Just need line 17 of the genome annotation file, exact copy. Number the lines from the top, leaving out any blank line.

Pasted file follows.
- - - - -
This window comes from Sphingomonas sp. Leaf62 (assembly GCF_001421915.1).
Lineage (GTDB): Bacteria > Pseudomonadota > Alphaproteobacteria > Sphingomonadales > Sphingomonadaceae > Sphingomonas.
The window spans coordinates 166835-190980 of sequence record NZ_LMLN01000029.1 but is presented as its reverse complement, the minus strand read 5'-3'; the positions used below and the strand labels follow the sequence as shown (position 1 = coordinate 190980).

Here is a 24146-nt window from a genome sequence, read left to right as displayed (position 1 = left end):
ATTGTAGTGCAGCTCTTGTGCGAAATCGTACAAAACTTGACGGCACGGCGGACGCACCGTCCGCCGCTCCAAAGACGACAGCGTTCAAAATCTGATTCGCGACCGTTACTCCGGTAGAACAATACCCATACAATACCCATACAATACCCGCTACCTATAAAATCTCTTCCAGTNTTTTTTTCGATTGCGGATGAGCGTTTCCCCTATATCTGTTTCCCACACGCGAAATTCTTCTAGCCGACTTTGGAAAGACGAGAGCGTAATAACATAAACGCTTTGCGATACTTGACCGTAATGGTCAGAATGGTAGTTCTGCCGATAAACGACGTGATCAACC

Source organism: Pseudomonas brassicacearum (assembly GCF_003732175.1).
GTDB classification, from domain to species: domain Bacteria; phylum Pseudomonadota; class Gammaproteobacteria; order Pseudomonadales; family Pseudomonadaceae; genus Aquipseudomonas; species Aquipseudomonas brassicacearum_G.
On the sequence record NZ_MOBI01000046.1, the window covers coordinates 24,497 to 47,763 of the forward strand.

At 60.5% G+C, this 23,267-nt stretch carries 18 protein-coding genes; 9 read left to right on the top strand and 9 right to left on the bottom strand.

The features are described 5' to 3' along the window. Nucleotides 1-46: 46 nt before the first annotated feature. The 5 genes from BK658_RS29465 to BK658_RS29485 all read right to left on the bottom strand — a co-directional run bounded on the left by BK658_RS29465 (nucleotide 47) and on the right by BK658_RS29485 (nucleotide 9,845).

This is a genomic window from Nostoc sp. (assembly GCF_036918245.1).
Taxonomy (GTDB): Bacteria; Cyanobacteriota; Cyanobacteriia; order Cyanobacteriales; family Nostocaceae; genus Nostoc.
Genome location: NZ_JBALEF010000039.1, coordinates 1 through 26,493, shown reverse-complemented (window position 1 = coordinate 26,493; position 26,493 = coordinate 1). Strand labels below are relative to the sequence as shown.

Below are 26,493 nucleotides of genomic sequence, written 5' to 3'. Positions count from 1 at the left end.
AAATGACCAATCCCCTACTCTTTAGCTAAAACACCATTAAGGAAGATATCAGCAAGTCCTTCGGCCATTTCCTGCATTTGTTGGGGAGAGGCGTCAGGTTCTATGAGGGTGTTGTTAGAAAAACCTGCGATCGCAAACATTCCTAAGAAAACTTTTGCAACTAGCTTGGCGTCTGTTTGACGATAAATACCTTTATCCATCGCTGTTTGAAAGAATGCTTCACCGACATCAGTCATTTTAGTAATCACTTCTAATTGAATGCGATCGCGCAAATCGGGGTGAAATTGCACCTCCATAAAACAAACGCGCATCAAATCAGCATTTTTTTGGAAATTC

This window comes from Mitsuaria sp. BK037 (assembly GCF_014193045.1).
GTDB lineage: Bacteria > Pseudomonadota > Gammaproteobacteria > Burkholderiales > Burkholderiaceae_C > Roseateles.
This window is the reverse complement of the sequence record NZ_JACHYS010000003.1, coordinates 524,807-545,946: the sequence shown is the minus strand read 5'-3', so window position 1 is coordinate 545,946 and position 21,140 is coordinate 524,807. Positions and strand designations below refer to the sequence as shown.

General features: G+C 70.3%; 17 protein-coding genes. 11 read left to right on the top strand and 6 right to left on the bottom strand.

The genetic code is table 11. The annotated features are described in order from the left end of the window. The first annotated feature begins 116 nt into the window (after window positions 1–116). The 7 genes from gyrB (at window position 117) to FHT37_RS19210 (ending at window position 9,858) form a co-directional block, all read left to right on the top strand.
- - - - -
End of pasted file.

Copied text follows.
GTDB lineage: Bacteria > Pseudomonadota > Gammaproteobacteria > Burkholderiales > Burkholderiaceae_C > Roseateles.